There has been an increase in attempts to smuggle eggs across the border, according to San Diego Customs


The high prices are leading to increased attempts to import eggs from Mexico into the United States, according to border officials.

San Diego Customs and Border Protection officers have seen an increase in attempts to move eggs across the US-Mexico border, according to a tweet from Director of Field Operations Jennifer De La O.

“The San Diego Field Office has recently noticed an increase in the number of eggs intercepted at our ports of entry,” De La O wrote in Tuesday’s tweet. “As a reminder, uncooked eggs are prohibited from entering Mexico into the United States. Failure to report agricultural products may result in penalties of up to $10,000.”

Bringing raw eggs from Mexico into the United States is illegal due to the risk of bird flu and Newcastle disease, a contagious virus that affects birds, according to Customs and Border Protection.

In an emailed statement to CNN, Customs and Border Protection Public Affairs Specialist Gerrelaine Alcordo attributed the increase in egg smuggling attempts to the soaring cost of eggs in the United States. . A massive outbreak of deadly bird flu among U.S. chicken flocks sent egg prices skyrocketing, climbing 11.1% from November to December and 59.9% annually, according to the Bureau of Labor Statistics.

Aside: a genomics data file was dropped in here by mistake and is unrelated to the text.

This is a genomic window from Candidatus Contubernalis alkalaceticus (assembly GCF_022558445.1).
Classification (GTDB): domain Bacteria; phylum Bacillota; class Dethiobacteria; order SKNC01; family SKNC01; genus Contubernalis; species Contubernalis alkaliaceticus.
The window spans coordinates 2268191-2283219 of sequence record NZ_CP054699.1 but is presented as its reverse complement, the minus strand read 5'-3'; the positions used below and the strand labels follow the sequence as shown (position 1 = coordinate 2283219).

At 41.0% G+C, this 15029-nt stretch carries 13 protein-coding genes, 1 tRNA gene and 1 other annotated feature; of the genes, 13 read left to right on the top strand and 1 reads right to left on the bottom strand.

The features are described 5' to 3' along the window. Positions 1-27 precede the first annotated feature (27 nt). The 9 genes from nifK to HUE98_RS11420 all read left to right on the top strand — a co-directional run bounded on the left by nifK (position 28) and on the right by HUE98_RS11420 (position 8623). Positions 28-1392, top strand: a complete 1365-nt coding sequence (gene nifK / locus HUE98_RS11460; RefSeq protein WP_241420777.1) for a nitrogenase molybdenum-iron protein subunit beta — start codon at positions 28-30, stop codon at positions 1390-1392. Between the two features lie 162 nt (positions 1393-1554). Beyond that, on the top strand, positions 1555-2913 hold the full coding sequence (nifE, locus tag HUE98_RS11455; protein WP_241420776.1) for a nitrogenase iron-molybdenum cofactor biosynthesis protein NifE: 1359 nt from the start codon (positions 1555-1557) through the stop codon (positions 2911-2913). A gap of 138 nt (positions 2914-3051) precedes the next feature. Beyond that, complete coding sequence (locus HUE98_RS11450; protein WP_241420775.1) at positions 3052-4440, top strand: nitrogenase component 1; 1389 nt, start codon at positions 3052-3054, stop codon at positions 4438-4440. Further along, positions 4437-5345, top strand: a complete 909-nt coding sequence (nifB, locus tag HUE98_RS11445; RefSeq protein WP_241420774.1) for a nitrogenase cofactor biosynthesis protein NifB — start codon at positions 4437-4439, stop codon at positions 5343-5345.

The increase was reported at the Tijuana-San Diego crossing as well as “other southwestern border locations,” Alcordo said.

For the most part, travelers bringing eggs declared the eggs when crossing the border. “When this happens, the person can discontinue the product without consequence,” Alcordo said. “CBP agriculture specialists will collect and then destroy eggs (and other prohibited food/agricultural products) as is the usual course of action.”

In a few incidents, travelers failed to declare their eggs and the products were discovered during inspection. In those cases, the eggs were seized and the travelers were fined $300, Alcordo said.

“Penalties may be higher for repeat offenders or commercial-sized imports,” he added.

Alcordo stressed the importance of declaring all food and agricultural products when traveling.

“While many items may be permitted, it is best to declare them to avoid possible fines and penalties if deemed prohibited,” he said. “If they are declared and deemed prohibited, they can be abandoned without consequence. If they are not declared and then discovered during an examination, the traveler will be liable to sanctions.


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